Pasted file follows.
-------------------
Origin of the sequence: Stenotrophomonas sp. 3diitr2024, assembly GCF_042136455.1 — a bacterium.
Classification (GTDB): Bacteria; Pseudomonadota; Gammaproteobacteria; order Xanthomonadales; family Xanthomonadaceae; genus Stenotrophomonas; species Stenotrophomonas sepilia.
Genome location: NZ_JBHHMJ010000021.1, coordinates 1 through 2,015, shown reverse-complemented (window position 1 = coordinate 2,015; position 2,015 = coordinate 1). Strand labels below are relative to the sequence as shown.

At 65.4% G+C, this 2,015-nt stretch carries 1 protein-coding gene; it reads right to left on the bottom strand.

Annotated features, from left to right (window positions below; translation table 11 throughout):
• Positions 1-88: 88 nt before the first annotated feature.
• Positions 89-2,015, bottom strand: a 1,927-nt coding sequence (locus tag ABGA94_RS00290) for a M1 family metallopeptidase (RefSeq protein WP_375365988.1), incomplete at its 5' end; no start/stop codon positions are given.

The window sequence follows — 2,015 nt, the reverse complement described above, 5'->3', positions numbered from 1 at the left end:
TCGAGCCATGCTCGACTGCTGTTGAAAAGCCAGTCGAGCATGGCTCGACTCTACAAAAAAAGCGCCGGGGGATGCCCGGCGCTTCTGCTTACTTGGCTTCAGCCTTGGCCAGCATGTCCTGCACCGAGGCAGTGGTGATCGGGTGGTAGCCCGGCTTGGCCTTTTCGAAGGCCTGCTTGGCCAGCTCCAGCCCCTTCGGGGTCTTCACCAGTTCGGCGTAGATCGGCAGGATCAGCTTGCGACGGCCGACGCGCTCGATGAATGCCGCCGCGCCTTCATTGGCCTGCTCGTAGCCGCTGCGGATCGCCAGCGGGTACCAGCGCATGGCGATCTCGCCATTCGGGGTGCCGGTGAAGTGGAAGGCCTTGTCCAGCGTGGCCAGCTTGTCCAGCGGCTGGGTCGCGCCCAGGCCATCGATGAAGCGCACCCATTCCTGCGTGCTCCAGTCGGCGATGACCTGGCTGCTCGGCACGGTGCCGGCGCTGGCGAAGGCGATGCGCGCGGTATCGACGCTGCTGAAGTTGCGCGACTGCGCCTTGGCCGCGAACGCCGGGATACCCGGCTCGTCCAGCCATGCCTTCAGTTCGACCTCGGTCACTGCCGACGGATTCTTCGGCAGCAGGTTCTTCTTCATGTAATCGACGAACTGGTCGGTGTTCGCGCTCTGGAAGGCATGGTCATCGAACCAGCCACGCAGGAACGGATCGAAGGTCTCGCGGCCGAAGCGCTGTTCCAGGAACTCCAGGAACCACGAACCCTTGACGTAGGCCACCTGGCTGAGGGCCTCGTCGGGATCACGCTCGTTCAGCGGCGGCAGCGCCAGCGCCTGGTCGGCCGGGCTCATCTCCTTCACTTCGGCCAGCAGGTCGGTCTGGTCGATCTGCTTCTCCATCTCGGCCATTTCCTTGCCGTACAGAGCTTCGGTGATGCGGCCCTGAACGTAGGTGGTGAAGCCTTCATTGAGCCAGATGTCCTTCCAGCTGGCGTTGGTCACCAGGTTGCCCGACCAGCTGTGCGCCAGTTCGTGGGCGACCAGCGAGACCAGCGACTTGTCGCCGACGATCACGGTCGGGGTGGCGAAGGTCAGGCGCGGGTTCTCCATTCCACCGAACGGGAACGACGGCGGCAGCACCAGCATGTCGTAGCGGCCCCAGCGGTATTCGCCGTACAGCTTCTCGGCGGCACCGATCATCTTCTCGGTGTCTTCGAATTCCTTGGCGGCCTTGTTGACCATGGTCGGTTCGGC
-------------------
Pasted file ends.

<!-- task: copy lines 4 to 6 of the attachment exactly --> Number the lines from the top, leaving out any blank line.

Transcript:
At 65.4% G+C, this 2,015-nt stretch carries 1 protein-coding gene; it reads right to left on the bottom strand.

Annotated features, from left to right (window positions below; translation table 11 throughout):
• Positions 1-88: 88 nt before the first annotated feature.